By placing assets into a Credit Shelter or QTIP Trust, the assets of the spouse who passes first remain in their estate for tax purpose. The surviving spouse has limited access to those assets, however, the assets do not pass to children until the passing of the second spouse. Because the “disclaimed” assets remain in the estate of the first spouse, the children benefit from the exemptions of each parent. As a result, in the example above, each estate would be values at $2,500,000. Assuming the Federal Estate Tax exemption is $2,500,000, the children would not be responsible for a federal estate tax (there would still be a NY State Estate Tax). However, if they did not plan, assuming the same numbers, the children would be responsible for approximately $1,000,000 in federal estate taxes upon the death of the second parent.

Irrevocable Income Only Trust (IIOT)– Trust whereby the Grantor does not reserve the right to revoke any term of the trust during their lifetime. It is typically done to protect assets against the cost of long term care (home health aide or nursing home)

  1. Income Taxes – The grantor typically reserves the right to the income that the Trust generates. This includes rental income from property and dividends and interest from investments. Often spouses who create a Irrevocable Income Only Trust would create a joint trust. Therefore, an EIN should be requested from the IRS. However, if it is a sole individual, their SSN can be used.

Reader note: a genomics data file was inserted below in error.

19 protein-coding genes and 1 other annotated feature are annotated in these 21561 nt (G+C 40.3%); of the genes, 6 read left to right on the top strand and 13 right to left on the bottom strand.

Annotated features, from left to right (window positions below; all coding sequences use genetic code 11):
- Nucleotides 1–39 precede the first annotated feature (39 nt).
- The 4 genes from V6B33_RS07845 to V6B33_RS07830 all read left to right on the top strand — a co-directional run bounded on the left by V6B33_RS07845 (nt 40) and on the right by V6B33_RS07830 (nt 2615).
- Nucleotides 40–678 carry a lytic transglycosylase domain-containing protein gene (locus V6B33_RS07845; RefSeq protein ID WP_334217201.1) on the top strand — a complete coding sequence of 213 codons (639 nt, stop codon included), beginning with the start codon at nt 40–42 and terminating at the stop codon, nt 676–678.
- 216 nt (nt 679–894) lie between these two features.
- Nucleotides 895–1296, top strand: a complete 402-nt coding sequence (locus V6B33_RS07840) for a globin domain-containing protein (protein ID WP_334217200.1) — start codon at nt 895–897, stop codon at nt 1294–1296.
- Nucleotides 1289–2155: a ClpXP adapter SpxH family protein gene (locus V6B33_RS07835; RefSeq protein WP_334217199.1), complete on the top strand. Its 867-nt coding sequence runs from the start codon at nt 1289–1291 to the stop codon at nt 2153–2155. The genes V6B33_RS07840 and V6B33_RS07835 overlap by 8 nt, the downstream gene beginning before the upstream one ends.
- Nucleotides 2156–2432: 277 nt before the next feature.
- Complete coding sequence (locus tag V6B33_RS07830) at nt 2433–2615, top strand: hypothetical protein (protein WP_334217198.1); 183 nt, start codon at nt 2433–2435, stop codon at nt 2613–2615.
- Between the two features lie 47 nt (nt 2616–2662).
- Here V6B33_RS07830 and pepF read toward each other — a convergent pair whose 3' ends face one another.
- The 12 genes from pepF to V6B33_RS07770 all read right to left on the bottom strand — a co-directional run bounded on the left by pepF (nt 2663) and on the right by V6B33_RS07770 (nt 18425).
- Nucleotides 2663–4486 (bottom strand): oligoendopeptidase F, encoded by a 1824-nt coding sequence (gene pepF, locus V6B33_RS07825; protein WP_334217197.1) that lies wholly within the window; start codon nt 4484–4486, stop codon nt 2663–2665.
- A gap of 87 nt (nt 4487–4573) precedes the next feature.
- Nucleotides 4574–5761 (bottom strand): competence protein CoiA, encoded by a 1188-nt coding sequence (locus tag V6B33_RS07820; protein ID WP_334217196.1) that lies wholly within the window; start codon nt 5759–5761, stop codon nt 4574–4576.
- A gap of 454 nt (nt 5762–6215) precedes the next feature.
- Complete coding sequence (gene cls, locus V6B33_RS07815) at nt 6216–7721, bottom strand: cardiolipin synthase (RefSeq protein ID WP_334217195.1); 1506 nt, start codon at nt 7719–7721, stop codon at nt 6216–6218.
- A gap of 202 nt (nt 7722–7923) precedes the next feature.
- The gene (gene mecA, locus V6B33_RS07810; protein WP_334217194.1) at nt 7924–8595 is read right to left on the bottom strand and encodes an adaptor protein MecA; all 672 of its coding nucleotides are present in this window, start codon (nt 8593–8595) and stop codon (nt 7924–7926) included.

2. Gift Taxes – An IIOT is also an incomplete gift when the grantor retains an interest income and a limited power of appointment to change the beneficiaries in their Will. No Gift taxes owed.
  3. Estate Taxes – Cannot include Credit Shelter or QTIP language. All assets included in Taxable estate.

Supplemental Needs Trust – Trust whereby the Grantor places assets into a trust for the benefit of a disabled individual.

  1. Income Taxes – New EIN for the Trust is recommended. A tax return will be done for the Trust because the income does not go to the grantor or beneficiary but remains in the trust.
  2. Gift Taxes – When an individual transfers assets to an SNT for the benefit of another individual, they should file a gift tax return if the yearly transfer exceeds $13,000.
  3. Estate Taxes – Included in the estate of the disabled individual.
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Client Case Study: Be Organized, or else